• A little background Information
        • The Vietnam War was a brutal conflict. Some people were disrespectful towards those that fought because they disagreed with the war. Our American soldiers were able to come home to the soil with which they were familiar. Unfortunately, some of our Allies did not have the same opportunity. 
          • America fought against Communism in Laos and were limited to bombing from above because the Geneva Accords made it illegal to send troops on land. The CIA made plans to arm civilians in Laos to circumvent this rule. To achieve this, the CIA exploited the unease between the minority Hmong hill dwellers and the lowland Lao majority. They persuaded the minority to help secretly with the promise of good pay and resources. So many of their people perished within the fights, many saying that more lives were lost than American lives. When America pulled out of Vietnam, General Vang Pao, a CIA recruiter and Hmong native himself, knew that swift revenge would be on those who had opposed Communism. He took control and helped the CIA arrange for 3,500 Hmong residents to be evacuated via three airplanes. The rest of the people fled by foot, approximately 40,000 of which not all made it to Thailand. 
          • Those who escaped to America encountered a large culture shock, as they weren’t familiar with 24-hour drive-thrus and other facets of American life.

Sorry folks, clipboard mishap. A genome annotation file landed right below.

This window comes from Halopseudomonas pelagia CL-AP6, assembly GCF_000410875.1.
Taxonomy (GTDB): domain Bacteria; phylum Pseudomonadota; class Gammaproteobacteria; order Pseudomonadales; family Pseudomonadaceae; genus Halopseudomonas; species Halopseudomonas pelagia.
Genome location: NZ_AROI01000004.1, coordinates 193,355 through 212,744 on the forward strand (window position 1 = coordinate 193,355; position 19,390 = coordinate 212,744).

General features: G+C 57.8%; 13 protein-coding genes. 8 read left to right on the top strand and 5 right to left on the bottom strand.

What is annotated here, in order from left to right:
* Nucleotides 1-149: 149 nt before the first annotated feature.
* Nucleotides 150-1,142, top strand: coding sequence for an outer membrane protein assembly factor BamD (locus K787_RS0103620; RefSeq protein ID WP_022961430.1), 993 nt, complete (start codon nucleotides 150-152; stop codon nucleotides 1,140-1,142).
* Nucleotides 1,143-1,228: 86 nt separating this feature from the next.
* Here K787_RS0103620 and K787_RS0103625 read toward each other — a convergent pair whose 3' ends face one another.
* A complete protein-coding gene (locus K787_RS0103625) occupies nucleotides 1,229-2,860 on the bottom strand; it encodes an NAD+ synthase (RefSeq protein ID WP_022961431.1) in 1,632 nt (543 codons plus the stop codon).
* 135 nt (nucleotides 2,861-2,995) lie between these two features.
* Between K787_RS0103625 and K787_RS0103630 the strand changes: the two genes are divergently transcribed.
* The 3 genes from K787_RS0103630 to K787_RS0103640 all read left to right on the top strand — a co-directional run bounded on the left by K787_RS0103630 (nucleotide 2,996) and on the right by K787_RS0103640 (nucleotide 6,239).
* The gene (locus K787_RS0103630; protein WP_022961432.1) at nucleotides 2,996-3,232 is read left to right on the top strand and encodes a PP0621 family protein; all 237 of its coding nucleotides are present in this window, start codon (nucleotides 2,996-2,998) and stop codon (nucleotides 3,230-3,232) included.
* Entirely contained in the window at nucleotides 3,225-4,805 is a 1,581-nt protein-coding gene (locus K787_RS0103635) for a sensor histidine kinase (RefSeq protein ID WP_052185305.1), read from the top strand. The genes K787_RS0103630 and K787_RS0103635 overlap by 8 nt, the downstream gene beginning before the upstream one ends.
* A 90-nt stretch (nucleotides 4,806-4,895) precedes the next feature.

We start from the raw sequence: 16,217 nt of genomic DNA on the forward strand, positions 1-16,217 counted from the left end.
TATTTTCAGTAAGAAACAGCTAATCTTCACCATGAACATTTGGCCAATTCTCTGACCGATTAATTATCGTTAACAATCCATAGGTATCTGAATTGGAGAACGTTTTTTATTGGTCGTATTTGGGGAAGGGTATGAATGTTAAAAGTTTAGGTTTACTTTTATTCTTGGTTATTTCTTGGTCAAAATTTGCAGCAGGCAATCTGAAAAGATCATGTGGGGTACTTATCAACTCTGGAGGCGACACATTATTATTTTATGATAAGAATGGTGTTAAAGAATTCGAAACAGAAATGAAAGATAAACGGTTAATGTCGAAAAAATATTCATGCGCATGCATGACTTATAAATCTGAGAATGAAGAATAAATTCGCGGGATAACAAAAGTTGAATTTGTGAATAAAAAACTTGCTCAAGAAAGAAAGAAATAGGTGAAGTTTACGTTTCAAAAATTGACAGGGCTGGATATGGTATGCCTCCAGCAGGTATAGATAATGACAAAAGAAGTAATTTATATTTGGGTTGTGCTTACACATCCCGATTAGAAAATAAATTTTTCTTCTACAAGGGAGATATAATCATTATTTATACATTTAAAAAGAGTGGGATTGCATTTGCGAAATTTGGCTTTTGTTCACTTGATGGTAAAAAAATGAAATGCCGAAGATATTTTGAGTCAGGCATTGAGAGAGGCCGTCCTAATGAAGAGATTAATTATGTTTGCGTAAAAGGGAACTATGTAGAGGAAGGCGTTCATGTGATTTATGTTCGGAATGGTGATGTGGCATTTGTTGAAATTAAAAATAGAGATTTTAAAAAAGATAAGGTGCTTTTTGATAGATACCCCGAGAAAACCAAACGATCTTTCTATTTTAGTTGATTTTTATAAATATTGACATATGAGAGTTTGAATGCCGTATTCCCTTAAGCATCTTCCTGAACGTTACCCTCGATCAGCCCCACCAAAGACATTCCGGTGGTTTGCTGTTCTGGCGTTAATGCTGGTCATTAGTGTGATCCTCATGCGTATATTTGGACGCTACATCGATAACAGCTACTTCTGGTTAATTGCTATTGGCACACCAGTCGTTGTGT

• According to migrationpolicy.org, as of 1975, when the war ended, more than 200,000 Hmong refugees that traveled to America. Many settled in Minnesota, Seattle, Portland, Iowa, and Orange County California. 
      • During the 1980’s a strange occurrence began happening. A (usually healthy 20-30 male) Hmong would have loud labored breathing during sleep and then would pass away. Wes Craven read several articles about this happening and was inspired. He thought about different reasons why this could have happened and thought that the dream had killed the men. 
      • Here are just some of the articles that may have influenced Wes.
    • By the end of 1981 the CDC had identified 35 cases of Hmong deaths in the U.S. from this unexplained phenomenon. 
    • We always want to make sense of the unexplained and so one reason many thought that this could be happening was a mixture of culture shock, stress, and PTSD. Still, others believe it could have been delayed effects of the chemical warfare that the North Vietnamese employed.  
  • How the Movie Changed the Story or Stayed the Same